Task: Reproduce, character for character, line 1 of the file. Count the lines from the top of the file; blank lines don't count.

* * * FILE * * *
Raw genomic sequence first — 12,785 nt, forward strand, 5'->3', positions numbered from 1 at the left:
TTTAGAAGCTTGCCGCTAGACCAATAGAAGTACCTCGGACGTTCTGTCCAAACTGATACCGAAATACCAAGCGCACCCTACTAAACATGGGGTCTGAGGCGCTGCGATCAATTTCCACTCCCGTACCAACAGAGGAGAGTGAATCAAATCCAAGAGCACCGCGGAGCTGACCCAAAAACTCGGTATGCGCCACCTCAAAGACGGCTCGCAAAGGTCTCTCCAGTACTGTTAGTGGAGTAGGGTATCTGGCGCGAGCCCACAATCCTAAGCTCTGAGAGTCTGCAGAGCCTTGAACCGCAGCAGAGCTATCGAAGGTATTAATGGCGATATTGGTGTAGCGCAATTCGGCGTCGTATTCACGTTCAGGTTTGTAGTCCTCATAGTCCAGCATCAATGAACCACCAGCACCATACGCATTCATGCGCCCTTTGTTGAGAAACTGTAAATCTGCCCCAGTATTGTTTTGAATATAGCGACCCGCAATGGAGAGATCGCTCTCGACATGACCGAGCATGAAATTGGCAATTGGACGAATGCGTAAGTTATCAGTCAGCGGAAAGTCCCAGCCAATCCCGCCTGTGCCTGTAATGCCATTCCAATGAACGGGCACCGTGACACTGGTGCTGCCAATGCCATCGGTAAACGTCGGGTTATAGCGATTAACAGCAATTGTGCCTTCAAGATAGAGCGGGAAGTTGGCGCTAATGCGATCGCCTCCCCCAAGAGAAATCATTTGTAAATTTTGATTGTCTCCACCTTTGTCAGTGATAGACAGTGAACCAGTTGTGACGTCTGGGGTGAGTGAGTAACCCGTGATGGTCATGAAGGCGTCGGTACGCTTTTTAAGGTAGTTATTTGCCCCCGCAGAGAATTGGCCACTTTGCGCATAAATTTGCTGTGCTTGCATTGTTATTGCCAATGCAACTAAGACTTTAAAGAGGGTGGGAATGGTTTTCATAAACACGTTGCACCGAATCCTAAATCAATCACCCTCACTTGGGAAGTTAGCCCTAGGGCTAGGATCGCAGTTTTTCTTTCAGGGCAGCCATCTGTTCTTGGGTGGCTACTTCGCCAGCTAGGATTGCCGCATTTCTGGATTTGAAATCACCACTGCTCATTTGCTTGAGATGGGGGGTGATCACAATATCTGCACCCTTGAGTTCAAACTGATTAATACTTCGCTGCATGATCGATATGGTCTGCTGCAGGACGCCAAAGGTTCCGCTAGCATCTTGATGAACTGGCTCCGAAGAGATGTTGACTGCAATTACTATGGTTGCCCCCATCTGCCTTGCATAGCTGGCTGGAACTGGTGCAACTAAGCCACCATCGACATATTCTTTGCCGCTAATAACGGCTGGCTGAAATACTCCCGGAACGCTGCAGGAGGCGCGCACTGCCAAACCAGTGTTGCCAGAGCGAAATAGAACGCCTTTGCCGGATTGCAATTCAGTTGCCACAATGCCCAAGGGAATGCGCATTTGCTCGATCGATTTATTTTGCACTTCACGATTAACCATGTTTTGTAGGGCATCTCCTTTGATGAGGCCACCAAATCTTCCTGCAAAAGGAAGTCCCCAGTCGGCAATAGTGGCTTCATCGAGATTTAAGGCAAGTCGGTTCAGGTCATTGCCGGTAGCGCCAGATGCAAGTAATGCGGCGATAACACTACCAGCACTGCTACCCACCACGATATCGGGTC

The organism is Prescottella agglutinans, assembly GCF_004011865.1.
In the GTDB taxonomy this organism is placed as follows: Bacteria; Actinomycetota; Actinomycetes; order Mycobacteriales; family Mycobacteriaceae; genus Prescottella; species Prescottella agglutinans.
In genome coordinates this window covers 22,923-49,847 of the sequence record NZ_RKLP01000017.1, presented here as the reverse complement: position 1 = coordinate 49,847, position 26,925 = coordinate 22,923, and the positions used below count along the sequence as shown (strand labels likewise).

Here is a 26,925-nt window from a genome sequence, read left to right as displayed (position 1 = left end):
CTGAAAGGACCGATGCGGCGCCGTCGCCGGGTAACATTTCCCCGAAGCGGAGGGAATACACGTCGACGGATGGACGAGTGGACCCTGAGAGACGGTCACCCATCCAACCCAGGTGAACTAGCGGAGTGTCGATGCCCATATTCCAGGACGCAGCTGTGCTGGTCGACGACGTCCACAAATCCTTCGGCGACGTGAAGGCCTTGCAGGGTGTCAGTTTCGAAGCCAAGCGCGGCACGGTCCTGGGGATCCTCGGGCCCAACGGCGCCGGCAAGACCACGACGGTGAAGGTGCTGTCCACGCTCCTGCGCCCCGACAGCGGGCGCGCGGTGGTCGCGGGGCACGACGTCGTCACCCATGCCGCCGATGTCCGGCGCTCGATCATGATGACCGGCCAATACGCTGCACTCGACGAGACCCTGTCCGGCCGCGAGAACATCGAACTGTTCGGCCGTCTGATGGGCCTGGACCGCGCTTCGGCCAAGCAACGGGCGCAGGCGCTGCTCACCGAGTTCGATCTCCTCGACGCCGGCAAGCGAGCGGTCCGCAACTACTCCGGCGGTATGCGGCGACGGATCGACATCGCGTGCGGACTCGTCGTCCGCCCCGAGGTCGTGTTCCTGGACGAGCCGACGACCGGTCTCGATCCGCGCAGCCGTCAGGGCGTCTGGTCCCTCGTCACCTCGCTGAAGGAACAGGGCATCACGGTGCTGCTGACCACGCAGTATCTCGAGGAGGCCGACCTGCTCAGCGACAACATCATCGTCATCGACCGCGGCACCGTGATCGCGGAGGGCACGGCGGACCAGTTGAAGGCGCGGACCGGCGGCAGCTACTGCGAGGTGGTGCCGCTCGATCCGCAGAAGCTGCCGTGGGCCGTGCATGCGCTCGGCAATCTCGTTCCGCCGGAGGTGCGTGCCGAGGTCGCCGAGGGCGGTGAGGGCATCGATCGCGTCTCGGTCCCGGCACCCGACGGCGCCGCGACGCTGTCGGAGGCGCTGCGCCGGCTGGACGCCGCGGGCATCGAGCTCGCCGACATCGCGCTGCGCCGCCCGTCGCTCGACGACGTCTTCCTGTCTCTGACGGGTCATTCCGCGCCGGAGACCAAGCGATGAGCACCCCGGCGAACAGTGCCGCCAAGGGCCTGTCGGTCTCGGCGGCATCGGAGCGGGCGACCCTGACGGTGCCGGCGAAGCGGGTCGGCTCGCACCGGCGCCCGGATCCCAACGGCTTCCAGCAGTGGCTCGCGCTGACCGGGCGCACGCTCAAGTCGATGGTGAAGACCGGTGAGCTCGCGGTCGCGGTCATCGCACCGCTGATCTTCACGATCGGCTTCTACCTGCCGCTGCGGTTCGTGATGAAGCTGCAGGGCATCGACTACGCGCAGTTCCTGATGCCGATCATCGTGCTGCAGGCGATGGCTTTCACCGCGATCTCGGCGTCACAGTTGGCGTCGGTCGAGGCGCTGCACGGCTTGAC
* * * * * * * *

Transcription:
Raw genomic sequence first — 12,785 nt, forward strand, 5'->3', positions numbered from 1 at the left: